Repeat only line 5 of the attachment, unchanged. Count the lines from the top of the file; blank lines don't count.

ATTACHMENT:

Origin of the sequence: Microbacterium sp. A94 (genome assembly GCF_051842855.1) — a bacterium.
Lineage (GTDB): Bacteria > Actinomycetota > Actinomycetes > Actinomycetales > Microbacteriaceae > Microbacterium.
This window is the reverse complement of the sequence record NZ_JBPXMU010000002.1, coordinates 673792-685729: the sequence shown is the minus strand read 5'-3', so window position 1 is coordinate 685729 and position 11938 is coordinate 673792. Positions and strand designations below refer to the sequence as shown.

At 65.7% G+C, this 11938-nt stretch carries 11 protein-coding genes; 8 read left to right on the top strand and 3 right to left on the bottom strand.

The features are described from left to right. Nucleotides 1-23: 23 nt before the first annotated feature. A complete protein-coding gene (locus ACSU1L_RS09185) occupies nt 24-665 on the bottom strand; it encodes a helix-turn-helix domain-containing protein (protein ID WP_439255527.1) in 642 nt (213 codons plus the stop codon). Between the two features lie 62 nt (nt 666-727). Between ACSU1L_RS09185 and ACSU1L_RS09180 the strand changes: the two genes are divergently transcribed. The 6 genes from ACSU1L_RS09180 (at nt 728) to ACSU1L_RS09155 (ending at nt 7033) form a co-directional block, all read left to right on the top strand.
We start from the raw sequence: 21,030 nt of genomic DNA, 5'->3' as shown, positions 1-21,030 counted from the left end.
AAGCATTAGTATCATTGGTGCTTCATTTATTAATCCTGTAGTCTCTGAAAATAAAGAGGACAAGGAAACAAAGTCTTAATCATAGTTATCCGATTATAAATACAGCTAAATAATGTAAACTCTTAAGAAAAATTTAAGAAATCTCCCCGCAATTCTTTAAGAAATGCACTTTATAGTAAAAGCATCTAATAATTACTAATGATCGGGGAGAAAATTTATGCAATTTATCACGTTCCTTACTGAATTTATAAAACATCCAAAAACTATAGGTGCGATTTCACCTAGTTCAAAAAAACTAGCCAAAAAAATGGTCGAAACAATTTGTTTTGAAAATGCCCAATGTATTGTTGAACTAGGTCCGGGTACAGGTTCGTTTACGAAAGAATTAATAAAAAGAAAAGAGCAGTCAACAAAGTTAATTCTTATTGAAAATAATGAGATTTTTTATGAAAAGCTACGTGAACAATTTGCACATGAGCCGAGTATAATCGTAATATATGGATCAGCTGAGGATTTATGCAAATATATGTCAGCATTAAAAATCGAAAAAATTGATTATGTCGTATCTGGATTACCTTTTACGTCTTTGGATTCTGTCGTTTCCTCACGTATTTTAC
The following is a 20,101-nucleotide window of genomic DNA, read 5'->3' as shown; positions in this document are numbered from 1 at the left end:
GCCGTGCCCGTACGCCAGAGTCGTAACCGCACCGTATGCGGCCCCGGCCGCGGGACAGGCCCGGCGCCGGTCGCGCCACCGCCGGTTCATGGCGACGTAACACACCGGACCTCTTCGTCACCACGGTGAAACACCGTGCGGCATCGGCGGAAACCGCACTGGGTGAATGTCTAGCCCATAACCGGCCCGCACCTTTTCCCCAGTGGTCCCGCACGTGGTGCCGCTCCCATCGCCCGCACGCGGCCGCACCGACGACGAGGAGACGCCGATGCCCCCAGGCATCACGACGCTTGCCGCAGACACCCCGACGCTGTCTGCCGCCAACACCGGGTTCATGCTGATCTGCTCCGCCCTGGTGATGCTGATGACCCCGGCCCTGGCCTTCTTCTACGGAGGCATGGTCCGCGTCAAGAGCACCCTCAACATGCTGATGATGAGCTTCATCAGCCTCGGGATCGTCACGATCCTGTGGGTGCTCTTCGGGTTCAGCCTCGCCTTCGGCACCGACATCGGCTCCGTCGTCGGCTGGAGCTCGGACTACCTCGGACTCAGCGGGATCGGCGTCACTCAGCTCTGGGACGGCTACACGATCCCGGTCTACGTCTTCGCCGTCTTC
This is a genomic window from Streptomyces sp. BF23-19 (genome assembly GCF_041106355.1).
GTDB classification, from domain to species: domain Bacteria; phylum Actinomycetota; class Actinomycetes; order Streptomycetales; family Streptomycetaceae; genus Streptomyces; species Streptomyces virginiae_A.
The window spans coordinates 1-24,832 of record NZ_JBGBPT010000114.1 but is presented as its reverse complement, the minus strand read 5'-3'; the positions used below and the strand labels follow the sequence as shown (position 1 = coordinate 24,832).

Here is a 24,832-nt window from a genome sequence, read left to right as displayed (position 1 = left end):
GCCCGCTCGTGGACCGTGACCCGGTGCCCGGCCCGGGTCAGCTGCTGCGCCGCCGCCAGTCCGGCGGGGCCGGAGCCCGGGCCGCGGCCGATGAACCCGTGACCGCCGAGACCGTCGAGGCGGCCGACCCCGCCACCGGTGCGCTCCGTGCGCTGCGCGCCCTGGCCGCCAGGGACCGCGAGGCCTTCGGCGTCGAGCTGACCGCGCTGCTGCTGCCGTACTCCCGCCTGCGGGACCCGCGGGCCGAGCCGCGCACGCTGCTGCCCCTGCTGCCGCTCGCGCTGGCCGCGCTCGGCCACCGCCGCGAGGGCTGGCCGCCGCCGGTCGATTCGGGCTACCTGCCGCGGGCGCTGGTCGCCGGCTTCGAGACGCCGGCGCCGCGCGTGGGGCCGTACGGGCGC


The features are described from left to right. Nucleotides 1-23: 23 nt before the first annotated feature. A complete protein-coding gene (locus ACSU1L_RS09185) occupies nt 24-665 on the bottom strand; it encodes a helix-turn-helix domain-containing protein (protein ID WP_439255527.1) in 642 nt (213 codons plus the stop codon). Between the two features lie 62 nt (nt 666-727). Between ACSU1L_RS09185 and ACSU1L_RS09180 the strand changes: the two genes are divergently transcribed. The 6 genes from ACSU1L_RS09180 (at nt 728) to ACSU1L_RS09155 (ending at nt 7033) form a co-directional block, all read left to right on the top strand.